Eddie Aikau was not just a surfer or a lifeguard; he was a legend whose bravery and selflessness defined an era of Hawaiian watermanship. Born in 1946, Aikau’s life was intertwined with the ocean from an early age, growing up in a family with a deep connection to Hawaiian heritage. Aikau was a descendant of Hewahewa, the esteemed kahuna nui (high priest) of King Kamehameha I and his successor Kamehameha II, adding a rich cultural heritage to his legacy.

One of Eddie Aikau’s most remarkable feats was his role as the first appointed lifeguard at Waimea Bay, a place known for its towering waves and treacherous currents. Despite the lack of modern equipment like jet skis, Aikau fearlessly patrolled the waters, making over 500 rescues during his career. What’s even more astonishing is that not a single life was lost while he served as the lifeguard at Waimea Bay, a testament to his skills and dedication to saving lives.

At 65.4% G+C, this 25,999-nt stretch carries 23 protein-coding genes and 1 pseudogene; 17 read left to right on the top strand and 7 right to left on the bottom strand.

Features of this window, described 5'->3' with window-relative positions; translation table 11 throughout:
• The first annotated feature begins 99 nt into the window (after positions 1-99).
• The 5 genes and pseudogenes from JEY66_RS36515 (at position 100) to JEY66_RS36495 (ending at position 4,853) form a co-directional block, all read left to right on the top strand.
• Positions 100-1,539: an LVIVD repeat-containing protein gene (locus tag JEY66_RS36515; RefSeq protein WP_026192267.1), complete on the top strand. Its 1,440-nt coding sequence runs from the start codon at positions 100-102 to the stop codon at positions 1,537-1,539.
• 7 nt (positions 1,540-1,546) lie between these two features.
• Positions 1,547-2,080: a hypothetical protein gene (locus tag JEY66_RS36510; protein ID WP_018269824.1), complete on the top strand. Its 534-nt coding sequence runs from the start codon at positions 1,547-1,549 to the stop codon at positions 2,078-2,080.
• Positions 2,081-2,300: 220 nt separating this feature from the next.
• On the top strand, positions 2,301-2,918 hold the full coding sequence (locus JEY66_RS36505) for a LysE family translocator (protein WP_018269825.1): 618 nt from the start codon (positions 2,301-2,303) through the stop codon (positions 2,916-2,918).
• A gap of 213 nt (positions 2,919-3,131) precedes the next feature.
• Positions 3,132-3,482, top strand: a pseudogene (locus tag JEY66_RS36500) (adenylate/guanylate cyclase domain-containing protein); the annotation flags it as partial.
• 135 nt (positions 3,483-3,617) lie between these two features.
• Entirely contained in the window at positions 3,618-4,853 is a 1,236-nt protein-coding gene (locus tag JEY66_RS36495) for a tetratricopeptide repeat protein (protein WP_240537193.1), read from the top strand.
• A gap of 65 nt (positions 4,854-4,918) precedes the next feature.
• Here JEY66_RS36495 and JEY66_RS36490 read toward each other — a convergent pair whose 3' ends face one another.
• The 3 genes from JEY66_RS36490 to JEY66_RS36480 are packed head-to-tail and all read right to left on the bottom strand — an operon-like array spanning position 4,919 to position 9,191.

Aikau’s reputation for bravery spread far and wide. He was renowned for venturing into surf that reached an astounding 30 feet high, a task that would daunt even the most experienced watermen. His fearlessness in the face of danger earned him the slogan ‘Eddie would go,’ symbolizing his willingness to take on challenges that others deemed impossible.

In 1968, Aikau achieved another milestone when he convinced the City & County of Honolulu to appoint him as their first lifeguard. His responsibilities expanded to cover all beaches between Sunset and Haleiwa, showcasing his expertise in ocean safety and rescue operations.

Despite the risks inherent in his profession, Aikau’s courage never wavered. He was voted Lifeguard of the Year in 1971, a well-deserved recognition of his tireless efforts to protect beachgoers and surfers alike.

Tragically, Eddie Aikau’s life came to a premature end on March 17, 1978, during a boating trip with the Polynesian Voyaging Society. The vessel encountered trouble, capsized, and left Aikau and the crew stranded at sea. They were 14 miles from Lānaʻi, outside shipping lanes. So, in a display of incredible bravery, Aikau paddled toward Lānaʻi on his surfboard in a bid to seek help. Although the U.S. Coast Guard eventually rescued the crew, Aikau was never found.